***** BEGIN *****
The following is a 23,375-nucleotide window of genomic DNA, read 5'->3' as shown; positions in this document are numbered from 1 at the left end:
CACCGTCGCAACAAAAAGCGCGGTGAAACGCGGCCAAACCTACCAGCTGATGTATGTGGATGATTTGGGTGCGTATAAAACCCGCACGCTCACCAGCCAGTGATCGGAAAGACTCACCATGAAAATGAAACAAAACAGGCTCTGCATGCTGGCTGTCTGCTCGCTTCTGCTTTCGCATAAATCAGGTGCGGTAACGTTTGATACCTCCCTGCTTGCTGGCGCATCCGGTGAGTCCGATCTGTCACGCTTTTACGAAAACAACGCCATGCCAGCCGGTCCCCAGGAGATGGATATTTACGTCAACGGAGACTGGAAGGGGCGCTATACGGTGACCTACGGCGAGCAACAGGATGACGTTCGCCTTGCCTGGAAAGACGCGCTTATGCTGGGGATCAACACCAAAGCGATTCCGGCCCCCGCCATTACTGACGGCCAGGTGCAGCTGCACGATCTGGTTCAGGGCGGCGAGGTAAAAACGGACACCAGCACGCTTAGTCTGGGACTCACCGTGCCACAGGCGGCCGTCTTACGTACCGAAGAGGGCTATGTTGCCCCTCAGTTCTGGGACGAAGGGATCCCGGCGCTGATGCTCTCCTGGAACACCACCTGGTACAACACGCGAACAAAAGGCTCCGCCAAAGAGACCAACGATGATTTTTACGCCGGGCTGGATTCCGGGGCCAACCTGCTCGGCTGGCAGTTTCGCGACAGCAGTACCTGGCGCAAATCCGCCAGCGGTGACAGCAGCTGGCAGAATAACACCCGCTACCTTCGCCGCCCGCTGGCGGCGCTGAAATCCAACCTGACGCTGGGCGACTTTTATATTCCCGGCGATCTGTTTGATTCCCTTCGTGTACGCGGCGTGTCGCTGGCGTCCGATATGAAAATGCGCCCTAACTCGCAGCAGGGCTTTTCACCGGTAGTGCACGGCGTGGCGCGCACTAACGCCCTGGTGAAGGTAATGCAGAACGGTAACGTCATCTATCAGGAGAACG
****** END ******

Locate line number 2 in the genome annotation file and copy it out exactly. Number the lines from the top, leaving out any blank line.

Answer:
CACCGTCGCAACAAAAAGCGCGGTGAAACGCGGCCAAACCTACCAGCTGATGTATGTGGATGATTTGGGTGCGTATAAAACCCGCACGCTCACCAGCCAGTGATCGGAAAGACTCACCATGAAAATGAAACAAAACAGGCTCTGCATGCTGGCTGTCTGCTCGCTTCTGCTTTCGCATAAATCAGGTGCGGTAACGTTTGATACCTCCCTGCTTGCTGGCGCATCCGGTGAGTCCGATCTGTCACGCTTTTACGAAAACAACGCCATGCCAGCCGGTCCCCAGGAGATGGATATTTACGTCAACGGAGACTGGAAGGGGCGCTATACGGTGACCTACGGCGAGCAACAGGATGACGTTCGCCTTGCCTGGAAAGACGCGCTTATGCTGGGGATCAACACCAAAGCGATTCCGGCCCCCGCCATTACTGACGGCCAGGTGCAGCTGCACGATCTGGTTCAGGGCGGCGAGGTAAAAACGGACACCAGCACGCTTAGTCTGGGACTCACCGTGCCACAGGCGGCCGTCTTACGTACCGAAGAGGGCTATGTTGCCCCTCAGTTCTGGGACGAAGGGATCCCGGCGCTGATGCTCTCCTGGAACACCACCTGGTACAACACGCGAACAAAAGGCTCCGCCAAAGAGACCAACGATGATTTTTACGCCGGGCTGGATTCCGGGGCCAACCTGCTCGGCTGGCAGTTTCGCGACAGCAGTACCTGGCGCAAATCCGCCAGCGGTGACAGCAGCTGGCAGAATAACACCCGCTACCTTCGCCGCCCGCTGGCGGCGCTGAAATCCAACCTGACGCTGGGCGACTTTTATATTCCCGGCGATCTGTTTGATTCCCTTCGTGTACGCGGCGTGTCGCTGGCGTCCGATATGAAAATGCGCCCTAACTCGCAGCAGGGCTTTTCACCGGTAGTGCACGGCGTGGCGCGCACTAACGCCCTGGTGAAGGTAATGCAGAACGGTAACGTCATCTATCAGGAGAACG